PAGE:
The line that got me started with beast robots in disguise was Beast Wars Fuzors, thanks in part to the one-two punch of a clearance section with all 10 toys at the Toys R Us combined with various $5 off 2 toy coupons being distributed in, if memory serves, early 1999. The idea of mishmashed creatures was going around Kenner in multiple lines at the time, with some wonderful ideas and some... are Injector.
Very few Transformers toys are duds at retail in the various assortments. Pegwarmers do exist, and it's not at all uncommon for a solid-pack exclusive or another high-dollar item that ships alone to pile up, but for a deluxe toy? That doesn't happen much on a national level. Sure, it's possible a Rite-Aid in Denver had a Manterror past its prime or Deluxe Supercon Optimus Prime and/or Smokescreen from Armada stuck around a wee bit too lung, but Injector hung out at Toys R Us so long that he and all his Fuzors brothers were marked down to $4.97 (deluxe) and $2.97 (basic). There were bins of them near the board game aisles at some Toys R Us locations, and they lasted quite some time - unless you were lucky enough to happen upon a $5 off the purchase of any 2 Beast Wars toys coupon, which brought them down quite nicely. Injector seemed to rot the hardest, in part due to the fact it was exquisitely inelegant. Buzzclaw sat a bit as well, but Injector? Well, he was just a special kind of a charming flop. Few toys really sat around like this one - some of the Beast Wars Megas (B'boom, Transquito, Transmetals Scavenger) sat for some time as did Ultras Magnaboss and Tripredacus. I guess you had to be there - in the 1990s, the level of unsold product Toys R Us seemed to be stuck with was pretty remarkable. See also: Man-Bat.
As a creature, this toy looks like a mess - a giant Lionfish head was cast in clear red plastic with some orange, purple, and green highlights. The mouth is not only articulated in its jaw, but the whole mouth assembly slides down to reveal the robot mode head. The body is a bug, with matching clear red wings as well as a stinger rocket launcher. Six legs are under the bug body, and it's easily the ugliest alt mode in Beast Wars. An action feature in the head is similar to the Wild Boar Alien from Aliens, you can nudge a lever under the head and the head springs forward - causing the spines to spring forth and "impale" the enemy. Also, the stinger can shot, but I guess we touched on that. It's a gimmicky little toy with jointed legs and wings, adding some fun features to what is one of the weirdest, ugliest characters in the line's several decades of life.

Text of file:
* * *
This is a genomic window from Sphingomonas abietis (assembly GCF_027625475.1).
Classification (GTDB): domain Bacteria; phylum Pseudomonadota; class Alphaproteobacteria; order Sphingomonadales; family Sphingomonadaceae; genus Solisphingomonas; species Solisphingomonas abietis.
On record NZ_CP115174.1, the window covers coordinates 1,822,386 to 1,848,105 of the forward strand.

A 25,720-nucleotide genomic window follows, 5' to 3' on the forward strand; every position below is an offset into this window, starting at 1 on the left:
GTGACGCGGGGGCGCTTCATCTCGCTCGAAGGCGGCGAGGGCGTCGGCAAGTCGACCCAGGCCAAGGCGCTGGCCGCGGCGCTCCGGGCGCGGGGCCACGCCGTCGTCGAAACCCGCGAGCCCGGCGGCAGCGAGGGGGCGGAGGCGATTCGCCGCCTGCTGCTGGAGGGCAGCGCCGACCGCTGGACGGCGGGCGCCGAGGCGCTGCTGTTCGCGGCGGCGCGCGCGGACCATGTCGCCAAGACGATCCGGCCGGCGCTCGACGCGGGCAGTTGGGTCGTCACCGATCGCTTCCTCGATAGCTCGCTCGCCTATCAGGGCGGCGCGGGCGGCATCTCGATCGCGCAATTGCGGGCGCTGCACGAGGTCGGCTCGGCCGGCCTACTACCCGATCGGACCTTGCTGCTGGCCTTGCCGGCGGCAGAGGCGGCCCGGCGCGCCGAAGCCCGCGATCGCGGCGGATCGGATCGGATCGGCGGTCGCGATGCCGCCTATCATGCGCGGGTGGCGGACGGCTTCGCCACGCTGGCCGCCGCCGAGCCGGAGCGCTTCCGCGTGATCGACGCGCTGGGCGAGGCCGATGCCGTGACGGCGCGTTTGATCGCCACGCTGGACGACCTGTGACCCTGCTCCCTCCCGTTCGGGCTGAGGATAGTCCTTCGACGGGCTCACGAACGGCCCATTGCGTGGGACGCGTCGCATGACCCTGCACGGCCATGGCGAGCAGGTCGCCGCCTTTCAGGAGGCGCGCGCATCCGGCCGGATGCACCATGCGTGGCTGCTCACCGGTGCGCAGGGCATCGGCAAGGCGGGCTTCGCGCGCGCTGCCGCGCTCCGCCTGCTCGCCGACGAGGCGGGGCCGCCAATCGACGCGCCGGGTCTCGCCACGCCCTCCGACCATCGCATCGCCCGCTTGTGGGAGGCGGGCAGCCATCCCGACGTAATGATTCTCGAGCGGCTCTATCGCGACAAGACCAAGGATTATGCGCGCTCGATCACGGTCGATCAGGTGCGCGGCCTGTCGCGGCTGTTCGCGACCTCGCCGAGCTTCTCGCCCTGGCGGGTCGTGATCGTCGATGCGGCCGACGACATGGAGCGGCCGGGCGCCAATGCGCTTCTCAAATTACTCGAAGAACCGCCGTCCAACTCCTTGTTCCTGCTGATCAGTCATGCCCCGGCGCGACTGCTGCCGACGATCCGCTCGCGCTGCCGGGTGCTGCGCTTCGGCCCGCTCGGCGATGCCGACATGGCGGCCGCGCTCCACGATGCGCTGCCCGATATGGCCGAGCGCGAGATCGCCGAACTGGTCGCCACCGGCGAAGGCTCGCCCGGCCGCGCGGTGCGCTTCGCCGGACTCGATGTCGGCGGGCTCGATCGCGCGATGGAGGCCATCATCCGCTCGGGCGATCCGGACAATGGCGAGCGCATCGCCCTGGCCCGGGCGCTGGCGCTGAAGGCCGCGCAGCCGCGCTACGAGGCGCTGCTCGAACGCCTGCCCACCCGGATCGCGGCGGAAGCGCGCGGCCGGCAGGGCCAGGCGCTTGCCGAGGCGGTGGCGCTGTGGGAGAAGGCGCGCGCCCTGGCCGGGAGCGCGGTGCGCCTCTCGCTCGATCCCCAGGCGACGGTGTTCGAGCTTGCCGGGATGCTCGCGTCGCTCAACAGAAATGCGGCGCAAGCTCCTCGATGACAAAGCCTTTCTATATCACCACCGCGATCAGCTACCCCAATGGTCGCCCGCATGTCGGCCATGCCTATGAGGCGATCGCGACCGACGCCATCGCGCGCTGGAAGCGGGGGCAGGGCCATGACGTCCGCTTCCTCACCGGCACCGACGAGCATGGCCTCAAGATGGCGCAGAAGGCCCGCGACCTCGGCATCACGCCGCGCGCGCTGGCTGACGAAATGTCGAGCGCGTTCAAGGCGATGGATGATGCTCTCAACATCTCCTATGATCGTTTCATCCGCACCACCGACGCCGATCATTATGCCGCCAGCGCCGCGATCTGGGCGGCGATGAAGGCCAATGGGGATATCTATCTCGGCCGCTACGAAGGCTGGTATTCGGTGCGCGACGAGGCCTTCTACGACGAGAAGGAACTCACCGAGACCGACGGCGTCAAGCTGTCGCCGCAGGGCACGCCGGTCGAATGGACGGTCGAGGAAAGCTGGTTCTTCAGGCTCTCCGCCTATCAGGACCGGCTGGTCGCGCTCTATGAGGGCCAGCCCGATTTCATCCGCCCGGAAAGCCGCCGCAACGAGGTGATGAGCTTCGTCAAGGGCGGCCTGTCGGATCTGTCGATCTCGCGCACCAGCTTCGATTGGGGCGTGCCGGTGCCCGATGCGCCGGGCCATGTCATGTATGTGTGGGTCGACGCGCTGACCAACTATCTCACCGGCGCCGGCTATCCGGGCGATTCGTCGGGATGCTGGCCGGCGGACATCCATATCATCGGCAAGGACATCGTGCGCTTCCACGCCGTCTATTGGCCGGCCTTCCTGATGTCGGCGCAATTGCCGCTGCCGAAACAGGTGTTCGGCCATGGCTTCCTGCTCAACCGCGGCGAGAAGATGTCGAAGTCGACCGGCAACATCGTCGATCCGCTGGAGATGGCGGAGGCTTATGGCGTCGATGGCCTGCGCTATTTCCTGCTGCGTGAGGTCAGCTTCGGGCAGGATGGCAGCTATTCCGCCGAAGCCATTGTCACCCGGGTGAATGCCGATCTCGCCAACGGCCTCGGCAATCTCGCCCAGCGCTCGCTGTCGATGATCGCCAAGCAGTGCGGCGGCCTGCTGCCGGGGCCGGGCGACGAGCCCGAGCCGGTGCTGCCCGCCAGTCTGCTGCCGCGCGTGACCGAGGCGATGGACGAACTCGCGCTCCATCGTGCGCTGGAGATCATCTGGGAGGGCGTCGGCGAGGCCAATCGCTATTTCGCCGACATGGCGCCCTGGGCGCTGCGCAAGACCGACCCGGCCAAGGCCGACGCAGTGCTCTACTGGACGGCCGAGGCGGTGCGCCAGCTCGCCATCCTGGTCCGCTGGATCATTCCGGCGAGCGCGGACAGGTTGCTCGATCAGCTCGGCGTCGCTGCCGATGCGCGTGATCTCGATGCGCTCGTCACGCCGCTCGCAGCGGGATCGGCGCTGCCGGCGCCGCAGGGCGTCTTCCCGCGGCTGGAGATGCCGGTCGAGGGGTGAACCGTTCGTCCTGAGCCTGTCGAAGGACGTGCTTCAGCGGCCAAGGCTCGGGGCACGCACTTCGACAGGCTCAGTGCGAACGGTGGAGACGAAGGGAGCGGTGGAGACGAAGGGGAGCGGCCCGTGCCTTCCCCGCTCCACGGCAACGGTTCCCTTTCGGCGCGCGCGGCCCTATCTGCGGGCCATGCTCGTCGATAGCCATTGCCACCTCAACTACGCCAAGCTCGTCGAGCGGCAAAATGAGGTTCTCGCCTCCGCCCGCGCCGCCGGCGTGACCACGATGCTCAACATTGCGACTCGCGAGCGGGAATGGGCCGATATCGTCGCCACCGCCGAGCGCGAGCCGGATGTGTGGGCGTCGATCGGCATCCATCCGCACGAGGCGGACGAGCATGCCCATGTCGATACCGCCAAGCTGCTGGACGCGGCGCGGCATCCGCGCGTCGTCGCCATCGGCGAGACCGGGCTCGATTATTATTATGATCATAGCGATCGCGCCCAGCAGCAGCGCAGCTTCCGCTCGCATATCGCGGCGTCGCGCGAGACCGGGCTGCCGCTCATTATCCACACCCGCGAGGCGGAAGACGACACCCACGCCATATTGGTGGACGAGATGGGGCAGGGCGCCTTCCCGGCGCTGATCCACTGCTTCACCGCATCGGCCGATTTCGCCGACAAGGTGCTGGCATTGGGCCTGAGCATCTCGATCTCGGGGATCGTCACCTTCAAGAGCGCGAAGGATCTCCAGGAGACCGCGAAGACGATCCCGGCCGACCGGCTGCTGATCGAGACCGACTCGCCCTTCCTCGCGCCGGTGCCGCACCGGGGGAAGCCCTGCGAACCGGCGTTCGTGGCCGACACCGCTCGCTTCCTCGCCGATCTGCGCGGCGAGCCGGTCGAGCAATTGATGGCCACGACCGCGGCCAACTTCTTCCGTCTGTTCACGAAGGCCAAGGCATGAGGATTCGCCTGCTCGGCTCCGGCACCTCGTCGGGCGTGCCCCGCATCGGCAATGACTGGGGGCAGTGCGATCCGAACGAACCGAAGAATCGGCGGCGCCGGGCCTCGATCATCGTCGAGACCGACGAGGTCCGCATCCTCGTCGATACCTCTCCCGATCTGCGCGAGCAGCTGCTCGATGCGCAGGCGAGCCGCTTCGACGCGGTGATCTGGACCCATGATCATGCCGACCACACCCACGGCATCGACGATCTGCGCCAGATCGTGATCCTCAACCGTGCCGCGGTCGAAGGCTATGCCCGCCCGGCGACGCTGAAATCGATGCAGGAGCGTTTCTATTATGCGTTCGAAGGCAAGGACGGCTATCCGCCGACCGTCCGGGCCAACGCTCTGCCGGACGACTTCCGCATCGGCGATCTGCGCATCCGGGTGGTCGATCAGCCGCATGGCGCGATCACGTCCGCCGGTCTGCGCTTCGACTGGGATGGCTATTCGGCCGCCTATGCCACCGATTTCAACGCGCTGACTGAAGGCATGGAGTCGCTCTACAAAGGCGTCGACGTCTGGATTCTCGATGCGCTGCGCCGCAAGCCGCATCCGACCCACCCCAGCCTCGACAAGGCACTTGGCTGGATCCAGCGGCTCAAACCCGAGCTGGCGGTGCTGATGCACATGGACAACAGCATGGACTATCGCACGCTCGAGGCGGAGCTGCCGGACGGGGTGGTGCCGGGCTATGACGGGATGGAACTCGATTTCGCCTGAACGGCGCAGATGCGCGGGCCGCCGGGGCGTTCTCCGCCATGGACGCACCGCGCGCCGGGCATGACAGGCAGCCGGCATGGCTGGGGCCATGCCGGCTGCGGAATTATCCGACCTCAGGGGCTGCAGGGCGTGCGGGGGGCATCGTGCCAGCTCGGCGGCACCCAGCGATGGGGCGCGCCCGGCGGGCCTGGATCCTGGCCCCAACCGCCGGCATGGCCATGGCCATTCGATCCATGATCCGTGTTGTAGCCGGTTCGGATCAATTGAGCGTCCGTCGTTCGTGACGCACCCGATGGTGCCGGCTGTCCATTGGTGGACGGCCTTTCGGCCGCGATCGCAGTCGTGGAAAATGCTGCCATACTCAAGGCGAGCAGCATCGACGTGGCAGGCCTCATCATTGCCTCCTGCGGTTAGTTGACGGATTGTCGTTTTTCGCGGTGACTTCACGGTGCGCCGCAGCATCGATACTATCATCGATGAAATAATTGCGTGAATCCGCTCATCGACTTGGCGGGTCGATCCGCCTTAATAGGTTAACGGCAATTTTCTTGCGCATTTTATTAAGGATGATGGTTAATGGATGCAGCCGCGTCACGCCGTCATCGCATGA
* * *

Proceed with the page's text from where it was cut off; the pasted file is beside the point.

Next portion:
Transformation is pretty easy - the instructions list four steps, mostly because all you do is remove the stinger, swing down the legs, swing out the arms, and fold down the face. It's simpler than many of the Fuzors basics and the kind of toy that has achieved more than some notoriety as a "love to hate it" figure with collectors. His massive head is indeed jointed at the neck, plus he has shoulder, biceps, elbows, knees, ankles, hips, and waist joint. Sure it may be ungainly and hideous, but 20 points of articulation plus his opening maw really isn't anything to sneeze at. Okay his stinger cannon is awkward, and yes his shoulders look ugly, but they managed to work in a spectacular range of movement here on a 7 1/2-inch high (and I use this term loosely) robot.
The character also had a brief cameo, along with Airhammer, in Issue #4 of the Transformers Windblade comic book mini-series. A scene gave brief, one-panel glimpses into lost colonies of Cybertronians including Knock-Out (Prime) and the Fuzors. Sadly, this wasn't a window into the future of what Kenner was going to be selling. New toys wouldn't hurt - I could use a new Fuzors toy.
I am utterly enamored with Fuzors as a concept, as well as its Jurassic Park sibling Chaos Effect. The implementation of Wuzzles-style gene splicing in a boy action toy series was a great idea, and one that comes back every few years (see also: genetic tampering in G.I. Joe: Valor vs. Venom.) This toy is simple, ugly, and bizarre - it also got rereleased in similar colors in Beast Wars Neo as one of Unicron's heralds Rartorata. It's expensive - but virtually the same toy. His price has been steadily climbing in recent years, but I suggest you not pay more than $10 for him - unless it's part of a large collection, which will bring the per-figure price down to sensible levels. These bizarre figures are full of high and low points, with thoughtful new ideas next to concepts which could have used more refinement. Having said that, there are only eight Fuzors molds from which to collect and I suggest you snag them all.
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